Development of a diverse osteoporosis screening tool for older US adults from the health and retirement study.

TitleDevelopment of a diverse osteoporosis screening tool for older US adults from the health and retirement study.
Publication TypeJournal Article
Year of Publication2024
AuthorsCourtney, MGough, Roberts, J, Godde, K
ISSN Number2405-8440
KeywordsBone density, disease screening, Equity

Existing osteoporosis screening tools have limitations, including using race as a predictor, and development on homogeneous samples. This biases risk assessment of osteoporosis in diverse populations and increases health inequities. We develop a tool that relies on variables easily learned during point-of-care, known by individuals, and with negligible racial bias. Data from the 2012-2016 waves of the population-based cohort Health and Retirement Study (HRS) were used to build a predictive model of osteoporosis diagnosis on a 75 % training sample of adults ages 50-90. The model was validated on a 25 % holdout sample and a cross-sectional sample of American individuals ages 50-80 from the National Health and Nutrition Examination Survey (NHANES). Sensitivity and specificity were compared across sex and race/ethnicity. The model has high sensitivity in the HRS holdout sample (89.9 %), which holds for those identifying as female and across racial/ethnic groups. Specificity is 57.9 %, and area under the curve (AUC) is approximately 0.81. Validation in the NHANES sample using empirically measured osteoporosis produced relatively good values of sensitivity, specificity, and consistency across groups. The model was used to create a publicly-available, open-source tool called the Osteoporosis Health Equality (& Equity) Evaluation (OsteoHEE). The model provided high sensitivity for osteoporosis diagnosis, with consistently high results for those identifying as female, and across racial/ethnic groups. Use of this tool is expected to improve equity in screening and increase access to bone density scans for those at risk of osteoporosis. Validation on alternative samples is encouraged.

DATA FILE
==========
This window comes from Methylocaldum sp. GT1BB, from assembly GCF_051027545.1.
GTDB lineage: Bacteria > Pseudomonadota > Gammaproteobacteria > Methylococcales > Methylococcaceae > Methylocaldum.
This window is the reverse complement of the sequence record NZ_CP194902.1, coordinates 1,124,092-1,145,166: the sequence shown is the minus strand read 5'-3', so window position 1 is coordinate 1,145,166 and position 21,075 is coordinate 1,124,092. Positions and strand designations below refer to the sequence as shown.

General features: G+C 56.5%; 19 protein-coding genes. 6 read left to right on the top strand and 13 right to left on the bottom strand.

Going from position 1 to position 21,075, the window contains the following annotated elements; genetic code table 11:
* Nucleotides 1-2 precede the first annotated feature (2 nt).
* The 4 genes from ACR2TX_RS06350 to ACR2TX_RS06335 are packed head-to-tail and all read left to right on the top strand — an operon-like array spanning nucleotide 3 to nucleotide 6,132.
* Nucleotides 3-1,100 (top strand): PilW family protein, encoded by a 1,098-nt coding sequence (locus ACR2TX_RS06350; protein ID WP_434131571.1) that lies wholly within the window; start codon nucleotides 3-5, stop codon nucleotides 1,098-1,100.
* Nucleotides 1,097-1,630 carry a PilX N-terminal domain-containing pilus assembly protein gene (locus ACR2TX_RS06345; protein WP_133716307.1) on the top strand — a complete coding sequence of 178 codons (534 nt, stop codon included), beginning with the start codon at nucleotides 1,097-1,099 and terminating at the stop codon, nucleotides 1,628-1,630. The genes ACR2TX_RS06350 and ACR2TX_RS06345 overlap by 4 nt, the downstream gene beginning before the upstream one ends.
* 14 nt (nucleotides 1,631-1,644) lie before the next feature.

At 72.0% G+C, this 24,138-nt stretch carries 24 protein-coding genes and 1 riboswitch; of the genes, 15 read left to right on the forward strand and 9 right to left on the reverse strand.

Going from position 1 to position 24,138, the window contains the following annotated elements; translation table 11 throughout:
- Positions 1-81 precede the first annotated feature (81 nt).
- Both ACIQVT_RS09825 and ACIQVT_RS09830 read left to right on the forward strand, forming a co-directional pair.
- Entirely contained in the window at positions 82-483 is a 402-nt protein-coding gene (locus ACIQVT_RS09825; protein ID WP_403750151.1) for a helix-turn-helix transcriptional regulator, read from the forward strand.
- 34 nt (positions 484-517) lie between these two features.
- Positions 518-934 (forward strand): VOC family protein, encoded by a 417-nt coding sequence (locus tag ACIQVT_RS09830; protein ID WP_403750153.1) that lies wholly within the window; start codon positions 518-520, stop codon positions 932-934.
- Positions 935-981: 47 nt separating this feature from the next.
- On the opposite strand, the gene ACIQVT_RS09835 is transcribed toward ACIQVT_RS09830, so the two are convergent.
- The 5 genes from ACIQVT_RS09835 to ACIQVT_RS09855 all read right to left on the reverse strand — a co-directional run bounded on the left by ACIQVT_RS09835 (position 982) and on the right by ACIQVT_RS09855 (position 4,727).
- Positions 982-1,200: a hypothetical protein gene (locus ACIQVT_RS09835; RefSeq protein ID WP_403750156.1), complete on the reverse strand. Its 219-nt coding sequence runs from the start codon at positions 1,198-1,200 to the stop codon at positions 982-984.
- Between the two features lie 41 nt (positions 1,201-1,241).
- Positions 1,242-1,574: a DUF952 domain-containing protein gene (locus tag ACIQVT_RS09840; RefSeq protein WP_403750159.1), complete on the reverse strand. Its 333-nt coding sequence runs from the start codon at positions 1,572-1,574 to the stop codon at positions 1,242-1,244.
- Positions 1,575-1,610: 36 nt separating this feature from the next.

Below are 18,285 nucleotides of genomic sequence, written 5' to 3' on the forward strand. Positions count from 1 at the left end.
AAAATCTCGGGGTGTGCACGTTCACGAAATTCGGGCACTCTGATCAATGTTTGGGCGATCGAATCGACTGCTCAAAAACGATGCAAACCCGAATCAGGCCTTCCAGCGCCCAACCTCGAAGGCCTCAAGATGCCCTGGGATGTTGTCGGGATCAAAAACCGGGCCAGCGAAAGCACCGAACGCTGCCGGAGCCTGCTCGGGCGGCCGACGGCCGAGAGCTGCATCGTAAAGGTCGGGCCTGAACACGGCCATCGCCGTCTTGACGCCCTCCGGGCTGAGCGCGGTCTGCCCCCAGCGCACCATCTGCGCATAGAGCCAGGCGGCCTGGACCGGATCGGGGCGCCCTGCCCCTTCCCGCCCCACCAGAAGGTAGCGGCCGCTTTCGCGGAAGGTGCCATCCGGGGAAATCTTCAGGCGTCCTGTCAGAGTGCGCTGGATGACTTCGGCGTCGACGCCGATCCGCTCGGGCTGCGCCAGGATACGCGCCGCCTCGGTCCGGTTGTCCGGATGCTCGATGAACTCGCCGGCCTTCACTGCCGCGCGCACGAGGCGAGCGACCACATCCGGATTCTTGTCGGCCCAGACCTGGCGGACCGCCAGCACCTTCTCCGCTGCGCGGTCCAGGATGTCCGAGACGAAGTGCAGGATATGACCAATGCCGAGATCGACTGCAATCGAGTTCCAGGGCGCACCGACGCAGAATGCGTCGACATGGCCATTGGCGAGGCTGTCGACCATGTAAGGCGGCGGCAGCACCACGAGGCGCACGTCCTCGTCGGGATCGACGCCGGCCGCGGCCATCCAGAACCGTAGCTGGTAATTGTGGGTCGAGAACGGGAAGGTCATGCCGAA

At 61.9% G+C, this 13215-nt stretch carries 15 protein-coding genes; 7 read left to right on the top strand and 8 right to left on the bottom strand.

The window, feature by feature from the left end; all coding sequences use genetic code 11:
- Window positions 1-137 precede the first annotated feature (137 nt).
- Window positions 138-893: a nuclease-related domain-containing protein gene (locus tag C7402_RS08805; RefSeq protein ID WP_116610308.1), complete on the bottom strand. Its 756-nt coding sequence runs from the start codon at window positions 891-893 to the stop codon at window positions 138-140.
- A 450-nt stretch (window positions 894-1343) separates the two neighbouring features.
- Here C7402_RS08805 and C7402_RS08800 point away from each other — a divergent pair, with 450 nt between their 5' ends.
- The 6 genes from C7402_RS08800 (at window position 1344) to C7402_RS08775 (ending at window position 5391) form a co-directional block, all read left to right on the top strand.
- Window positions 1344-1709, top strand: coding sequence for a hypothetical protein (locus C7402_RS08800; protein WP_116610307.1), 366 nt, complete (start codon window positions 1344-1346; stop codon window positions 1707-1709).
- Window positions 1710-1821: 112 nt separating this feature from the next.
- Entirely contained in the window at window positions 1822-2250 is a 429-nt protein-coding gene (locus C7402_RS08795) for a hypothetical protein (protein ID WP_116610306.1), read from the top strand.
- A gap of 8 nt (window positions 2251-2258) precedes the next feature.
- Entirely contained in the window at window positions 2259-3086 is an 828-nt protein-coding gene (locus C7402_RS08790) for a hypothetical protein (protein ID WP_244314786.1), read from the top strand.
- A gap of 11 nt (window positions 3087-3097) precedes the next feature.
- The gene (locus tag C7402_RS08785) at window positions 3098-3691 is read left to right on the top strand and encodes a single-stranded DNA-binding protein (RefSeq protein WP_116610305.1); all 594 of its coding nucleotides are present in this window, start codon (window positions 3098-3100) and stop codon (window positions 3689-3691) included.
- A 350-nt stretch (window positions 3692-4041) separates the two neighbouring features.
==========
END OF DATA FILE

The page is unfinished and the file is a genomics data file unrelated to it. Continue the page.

Citation Key13696
PubMed ID38192805
PubMed Central IDPMC10772619